Voice commerce is gathering pace as the chosen method for making purchases. This broad term includes any interaction between a brand and a consumer that incorporates voice recognition technology. As opposed to making buying choices via your mobile phone, tablet or computer which have screens and involve mainly visual interactions.
As The Future Shopper survey discovered, 55 per cent of online consumers would be comfortable shopping by voice with no website or store involvement, which indicates that this is a burgeoning trend that could be a huge market in the very near future.
Integrating voice commerce
It’s estimated that by 2022 the voice commerce market will be worth somewhere in the region of £40 billion. This indicates that we are moving away from screens as the primary interface for eCommerce and towards a screenless process instead, at least for products that are commodities and purchased repeatedly. According to Nielsen, the infrastructure to support this move is already in place thanks to the popularity of smart speakers.
Nielsen’s latest study indicates that 24 per cent of households already own a smart speaker and 40 per cent of those have more than one. The trend towards owning a smart speaker, such as Amazon’s Echo, Google’s Home speaker, and Apple’s HomePod, is one that has gathered much of its ground in recent months. According to the Nielsen study, almost two thirds of smart speaker buyers made their purchase in the last six months.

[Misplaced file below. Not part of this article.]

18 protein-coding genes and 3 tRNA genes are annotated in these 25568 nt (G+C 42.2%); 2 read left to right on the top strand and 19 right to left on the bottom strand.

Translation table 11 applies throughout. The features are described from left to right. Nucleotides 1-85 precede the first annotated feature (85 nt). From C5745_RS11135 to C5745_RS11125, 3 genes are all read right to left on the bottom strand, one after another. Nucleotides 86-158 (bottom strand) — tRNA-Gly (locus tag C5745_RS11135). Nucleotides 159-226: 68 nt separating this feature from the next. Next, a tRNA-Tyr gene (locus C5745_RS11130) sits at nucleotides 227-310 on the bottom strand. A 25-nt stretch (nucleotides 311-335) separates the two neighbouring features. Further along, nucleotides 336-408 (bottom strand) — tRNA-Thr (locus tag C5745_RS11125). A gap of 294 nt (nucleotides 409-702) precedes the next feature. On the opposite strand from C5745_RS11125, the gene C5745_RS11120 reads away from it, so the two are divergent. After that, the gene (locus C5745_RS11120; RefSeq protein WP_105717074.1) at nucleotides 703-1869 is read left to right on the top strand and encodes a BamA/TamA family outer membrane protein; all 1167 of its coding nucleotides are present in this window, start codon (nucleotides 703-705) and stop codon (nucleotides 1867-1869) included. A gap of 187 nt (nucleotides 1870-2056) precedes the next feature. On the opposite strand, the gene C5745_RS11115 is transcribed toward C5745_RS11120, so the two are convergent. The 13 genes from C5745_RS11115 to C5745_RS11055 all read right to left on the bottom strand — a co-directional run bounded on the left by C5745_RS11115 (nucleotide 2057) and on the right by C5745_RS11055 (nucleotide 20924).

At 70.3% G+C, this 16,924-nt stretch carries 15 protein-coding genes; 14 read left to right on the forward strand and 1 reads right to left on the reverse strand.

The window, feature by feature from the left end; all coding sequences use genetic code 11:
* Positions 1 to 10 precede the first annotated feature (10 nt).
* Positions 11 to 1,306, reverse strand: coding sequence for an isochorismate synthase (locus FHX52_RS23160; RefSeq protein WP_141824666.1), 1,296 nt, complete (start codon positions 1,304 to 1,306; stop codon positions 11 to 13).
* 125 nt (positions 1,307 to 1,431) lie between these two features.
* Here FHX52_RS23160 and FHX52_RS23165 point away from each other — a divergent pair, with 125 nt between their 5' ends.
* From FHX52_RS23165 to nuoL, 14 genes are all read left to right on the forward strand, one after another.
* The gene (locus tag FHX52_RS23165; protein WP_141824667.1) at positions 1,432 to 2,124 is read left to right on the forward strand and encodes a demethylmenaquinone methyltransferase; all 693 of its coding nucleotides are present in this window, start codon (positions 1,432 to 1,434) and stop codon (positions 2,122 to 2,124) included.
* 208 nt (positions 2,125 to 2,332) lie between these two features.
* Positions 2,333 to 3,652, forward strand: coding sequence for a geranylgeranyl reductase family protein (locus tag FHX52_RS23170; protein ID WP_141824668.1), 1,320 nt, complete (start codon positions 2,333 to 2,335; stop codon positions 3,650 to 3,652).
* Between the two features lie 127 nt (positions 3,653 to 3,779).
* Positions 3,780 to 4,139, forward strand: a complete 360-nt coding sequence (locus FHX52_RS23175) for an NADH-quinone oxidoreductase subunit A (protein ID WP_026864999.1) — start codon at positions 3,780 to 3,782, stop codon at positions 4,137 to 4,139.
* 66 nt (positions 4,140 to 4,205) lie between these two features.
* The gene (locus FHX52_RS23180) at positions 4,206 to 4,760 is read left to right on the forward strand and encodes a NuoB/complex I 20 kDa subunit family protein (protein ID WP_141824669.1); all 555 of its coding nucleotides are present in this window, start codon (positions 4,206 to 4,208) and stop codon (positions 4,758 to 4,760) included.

The shift from screen to voice
Smart speakers are already influencing the ways in which we interact with the online world. According to Nielsen, we are already using smart speakers for functions such as listening to music but 68 per cent of users chat with their smart speaker, just for fun. The increasing popularity of smart speakers, as well as the wide range of uses that we put them to is paving the way for a shift from screen to voice. It’s highly likely that, in the not too distant future, the screen will become the fallback for interfacing with the internet, as opposed to the primary option.
Who’s using it, and where?
Different markets are accelerating at different rates, but voice commerce penetration in the US is extraordinary, with 60 per cent of online consumers using or having used voice assistants to shop online, compared to just 25 per cent in the UK.
When looking at male vs female differences, the results are almost as stark; male shoppers are markedly more likely to use voice commerce than female shoppers. Just under half (49 per cent) of men surveyed said they use or had used smart assistants to shop, compared to just 30 per cent of women.
And yet unsurprisingly, it is millennials who are driving this voice commerce trend internationally; just under half (44 per cent) of 25 to 34 years currently use voice to shop, with 36 per cent of 35 to 44-year-olds also active users. This drops suddenly to just 15 per cent in the 45 to 54-year-old group, and 10 per cent for the over-55s. The only surprise being the cut-off for those using voice to purchase was older than one might expect.